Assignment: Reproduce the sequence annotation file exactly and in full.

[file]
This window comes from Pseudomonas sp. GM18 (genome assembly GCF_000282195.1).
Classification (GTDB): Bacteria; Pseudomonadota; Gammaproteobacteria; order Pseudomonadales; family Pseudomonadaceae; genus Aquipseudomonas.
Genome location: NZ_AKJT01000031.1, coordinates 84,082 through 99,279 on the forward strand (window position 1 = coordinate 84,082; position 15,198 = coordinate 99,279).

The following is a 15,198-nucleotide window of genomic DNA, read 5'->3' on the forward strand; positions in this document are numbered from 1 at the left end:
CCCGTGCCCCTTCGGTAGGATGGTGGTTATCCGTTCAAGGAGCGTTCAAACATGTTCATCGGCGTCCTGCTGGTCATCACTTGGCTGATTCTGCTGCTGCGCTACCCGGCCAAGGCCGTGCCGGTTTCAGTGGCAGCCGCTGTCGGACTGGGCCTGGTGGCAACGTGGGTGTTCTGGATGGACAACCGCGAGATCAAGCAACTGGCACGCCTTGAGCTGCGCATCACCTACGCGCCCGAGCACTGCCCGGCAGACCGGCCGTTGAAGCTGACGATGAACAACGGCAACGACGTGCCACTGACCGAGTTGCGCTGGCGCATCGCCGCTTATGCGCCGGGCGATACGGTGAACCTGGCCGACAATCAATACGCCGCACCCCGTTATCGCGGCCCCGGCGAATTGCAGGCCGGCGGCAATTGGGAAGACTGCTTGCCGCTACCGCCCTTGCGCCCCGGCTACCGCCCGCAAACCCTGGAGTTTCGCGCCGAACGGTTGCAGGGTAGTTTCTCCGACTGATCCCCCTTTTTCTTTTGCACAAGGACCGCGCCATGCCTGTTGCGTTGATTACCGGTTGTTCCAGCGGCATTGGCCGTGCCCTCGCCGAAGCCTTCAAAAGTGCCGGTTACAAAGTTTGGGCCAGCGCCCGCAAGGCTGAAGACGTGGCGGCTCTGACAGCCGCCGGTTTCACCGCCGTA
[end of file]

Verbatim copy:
This window comes from Pseudomonas sp. GM18 (genome assembly GCF_000282195.1).
Classification (GTDB): Bacteria; Pseudomonadota; Gammaproteobacteria; order Pseudomonadales; family Pseudomonadaceae; genus Aquipseudomonas.
Genome location: NZ_AKJT01000031.1, coordinates 84,082 through 99,279 on the forward strand (window position 1 = coordinate 84,082; position 15,198 = coordinate 99,279).

The following is a 15,198-nucleotide window of genomic DNA, read 5'->3' on the forward strand; positions in this document are numbered from 1 at the left end:
CCCGTGCCCCTTCGGTAGGATGGTGGTTATCCGTTCAAGGAGCGTTCAAACATGTTCATCGGCGTCCTGCTGGTCATCACTTGGCTGATTCTGCTGCTGCGCTACCCGGCCAAGGCCGTGCCGGTTTCAGTGGCAGCCGCTGTCGGACTGGGCCTGGTGGCAACGTGGGTGTTCTGGATGGACAACCGCGAGATCAAGCAACTGGCACGCCTTGAGCTGCGCATCACCTACGCGCCCGAGCACTGCCCGGCAGACCGGCCGTTGAAGCTGACGATGAACAACGGCAACGACGTGCCACTGACCGAGTTGCGCTGGCGCATCGCCGCTTATGCGCCGGGCGATACGGTGAACCTGGCCGACAATCAATACGCCGCACCCCGTTATCGCGGCCCCGGCGAATTGCAGGCCGGCGGCAATTGGGAAGACTGCTTGCCGCTACCGCCCTTGCGCCCCGGCTACCGCCCGCAAACCCTGGAGTTTCGCGCCGAACGGTTGCAGGGTAGTTTCTCCGACTGATCCCCCTTTTTCTTTTGCACAAGGACCGCGCCATGCCTGTTGCGTTGATTACCGGTTGTTCCAGCGGCATTGGCCGTGCCCTCGCCGAAGCCTTCAAAAGTGCCGGTTACAAAGTTTGGGCCAGCGCCCGCAAGGCTGAAGACGTGGCGGCTCTGACAGCCGCCGGTTTCACCGCCGTA